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Ethiopia shuts down Internet again to stop exam leaks

The Ethiopian government shut down the Internet for the whole country during its national examinations in order to allow students to 'concentrate' and 'be free of distractions'. Source: Shutterstock

There’s one country that will go to great lengths to make sure its national exams run smoothly and most importantly, with zero leaks – Ethiopia.

On Tuesday, the Horn of Africa nation shut down Internet service as its Grade 10 and Grade 12 students prepared for the national examinations scheduled for Wednesday, Quartz reports.

“The shutdown is aimed at preventing a repeat of leaks that occurred last year,” Ethiopia’s Office for Government Communications Affairs public relations director Mohammed Seid told Reuters.

“We are being proactive. We want our students to concentrate and be free of the psychological pressure and distractions that this brings.”

Online access was halted for 12 hours from around 7pm on Tuesday until Wednesday morning, according to Quartz’s sources in the country’s capital, Addis Ababa, though some said the interruption went on longer than that.

Google’s Transparency Reports during the period also showed a dramatic drop in Internet traffic from Tuesday afternoon onward.

“No connection at all. Everything was blocked,” Biniam Alemayehu said.

Mohammed Seid said the shutdown would last even longer throughout the exam period but did not give a precise date when the ban will be lifted.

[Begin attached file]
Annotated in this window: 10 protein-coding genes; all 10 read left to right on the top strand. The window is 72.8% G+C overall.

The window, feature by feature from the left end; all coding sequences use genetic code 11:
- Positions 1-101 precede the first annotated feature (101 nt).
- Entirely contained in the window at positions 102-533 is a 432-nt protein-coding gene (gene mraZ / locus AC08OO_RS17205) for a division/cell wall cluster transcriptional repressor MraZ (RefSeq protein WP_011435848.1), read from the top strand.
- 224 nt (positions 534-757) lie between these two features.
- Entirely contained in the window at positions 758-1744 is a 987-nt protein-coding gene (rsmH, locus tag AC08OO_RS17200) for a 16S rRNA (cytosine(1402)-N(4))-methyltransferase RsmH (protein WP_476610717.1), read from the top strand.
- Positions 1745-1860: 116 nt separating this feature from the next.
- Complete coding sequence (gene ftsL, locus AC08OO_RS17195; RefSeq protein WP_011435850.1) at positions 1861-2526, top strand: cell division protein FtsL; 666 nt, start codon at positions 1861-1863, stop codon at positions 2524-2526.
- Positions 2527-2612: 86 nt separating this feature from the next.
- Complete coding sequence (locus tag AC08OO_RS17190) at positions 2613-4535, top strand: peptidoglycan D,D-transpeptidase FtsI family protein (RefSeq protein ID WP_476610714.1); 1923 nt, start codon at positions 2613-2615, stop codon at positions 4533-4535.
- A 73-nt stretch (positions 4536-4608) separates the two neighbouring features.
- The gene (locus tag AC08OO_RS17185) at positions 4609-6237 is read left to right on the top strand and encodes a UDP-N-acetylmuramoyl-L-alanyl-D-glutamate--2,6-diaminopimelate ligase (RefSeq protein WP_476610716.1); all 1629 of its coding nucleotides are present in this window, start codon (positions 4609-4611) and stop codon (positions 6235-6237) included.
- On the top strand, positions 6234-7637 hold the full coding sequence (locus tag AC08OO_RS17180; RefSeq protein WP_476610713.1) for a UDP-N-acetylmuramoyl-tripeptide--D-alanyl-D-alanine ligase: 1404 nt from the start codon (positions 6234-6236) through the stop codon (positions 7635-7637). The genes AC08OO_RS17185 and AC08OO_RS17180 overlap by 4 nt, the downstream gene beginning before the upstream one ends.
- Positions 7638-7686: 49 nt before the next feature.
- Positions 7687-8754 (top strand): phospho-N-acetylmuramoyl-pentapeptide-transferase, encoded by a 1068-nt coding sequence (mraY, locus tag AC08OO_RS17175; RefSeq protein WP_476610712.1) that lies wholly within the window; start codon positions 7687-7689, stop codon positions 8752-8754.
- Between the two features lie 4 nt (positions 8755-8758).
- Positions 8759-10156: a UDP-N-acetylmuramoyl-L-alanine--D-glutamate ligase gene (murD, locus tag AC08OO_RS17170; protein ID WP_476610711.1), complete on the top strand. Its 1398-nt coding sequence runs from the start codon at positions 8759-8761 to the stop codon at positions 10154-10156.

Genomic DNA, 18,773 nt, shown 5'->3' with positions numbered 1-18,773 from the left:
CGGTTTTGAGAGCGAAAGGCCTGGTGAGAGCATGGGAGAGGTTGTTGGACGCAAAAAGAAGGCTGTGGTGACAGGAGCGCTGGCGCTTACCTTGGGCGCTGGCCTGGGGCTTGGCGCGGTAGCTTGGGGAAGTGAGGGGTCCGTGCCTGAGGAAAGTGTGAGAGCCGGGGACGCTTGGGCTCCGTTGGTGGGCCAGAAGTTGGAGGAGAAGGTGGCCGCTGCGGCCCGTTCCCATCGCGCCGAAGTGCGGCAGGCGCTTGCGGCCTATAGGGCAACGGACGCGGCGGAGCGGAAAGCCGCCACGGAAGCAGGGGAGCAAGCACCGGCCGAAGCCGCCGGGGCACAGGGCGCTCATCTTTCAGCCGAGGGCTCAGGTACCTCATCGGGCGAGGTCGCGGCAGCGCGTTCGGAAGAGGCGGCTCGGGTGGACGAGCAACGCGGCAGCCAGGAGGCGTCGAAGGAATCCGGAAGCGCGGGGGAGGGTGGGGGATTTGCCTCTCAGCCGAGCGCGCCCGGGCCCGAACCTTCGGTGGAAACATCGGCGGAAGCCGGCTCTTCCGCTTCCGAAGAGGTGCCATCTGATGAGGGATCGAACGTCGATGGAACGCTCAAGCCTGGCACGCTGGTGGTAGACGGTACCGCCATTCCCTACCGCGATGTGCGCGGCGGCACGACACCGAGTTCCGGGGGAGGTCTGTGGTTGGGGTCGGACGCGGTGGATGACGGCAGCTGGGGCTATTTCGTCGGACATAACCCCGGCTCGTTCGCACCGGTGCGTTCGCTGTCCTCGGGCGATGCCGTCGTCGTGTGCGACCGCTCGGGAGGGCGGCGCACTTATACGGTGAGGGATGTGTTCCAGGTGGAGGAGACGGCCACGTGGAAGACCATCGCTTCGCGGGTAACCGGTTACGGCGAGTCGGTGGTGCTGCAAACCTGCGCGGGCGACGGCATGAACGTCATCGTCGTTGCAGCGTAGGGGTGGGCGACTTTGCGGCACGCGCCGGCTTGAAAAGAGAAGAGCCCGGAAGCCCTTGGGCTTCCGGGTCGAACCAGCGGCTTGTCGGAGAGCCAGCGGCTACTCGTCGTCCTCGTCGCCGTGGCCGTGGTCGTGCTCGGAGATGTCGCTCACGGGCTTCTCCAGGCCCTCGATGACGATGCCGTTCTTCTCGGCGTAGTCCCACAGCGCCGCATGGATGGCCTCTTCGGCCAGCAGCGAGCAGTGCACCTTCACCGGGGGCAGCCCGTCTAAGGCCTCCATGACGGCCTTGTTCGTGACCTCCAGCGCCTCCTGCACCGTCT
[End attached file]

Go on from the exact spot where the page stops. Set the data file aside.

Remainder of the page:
Accordingly, the Internet will then be turned off in the country from May 31 – June 2 (when the Grade 10 exams take place) and from June 5 – June 8 (when the Grade 12 exams take place).

This isn’t the first time Ethiopia has gone to such extremes.

According to Africa News, after university exam questions were leaked last July, the government blocked social networking sites like Facebook, Twitter and Viber, though left other sites accessible.

Government spokesman Getachew Reda told AFP:

“This is a temporary measure until Wednesday as the social networks serve as a distraction to the students.”

Before this, another leak via social media led to a national scandal where the national examinations had to be cancelled.

The country also imposed a blanket ban on all sites for weeks during the wave of protests that started in November 2015 and led up to the state of emergency –  a move Amnesty International has deemed illegal.

The United Nation Human Rights Council last year condemned such ban on Internet access, calling it a violation of human rights. Building on the body’s previous statements on digital rights, the council passed a non-binding resolution to reaffirm its stance that “the same rights people have offline must also be protected online”.

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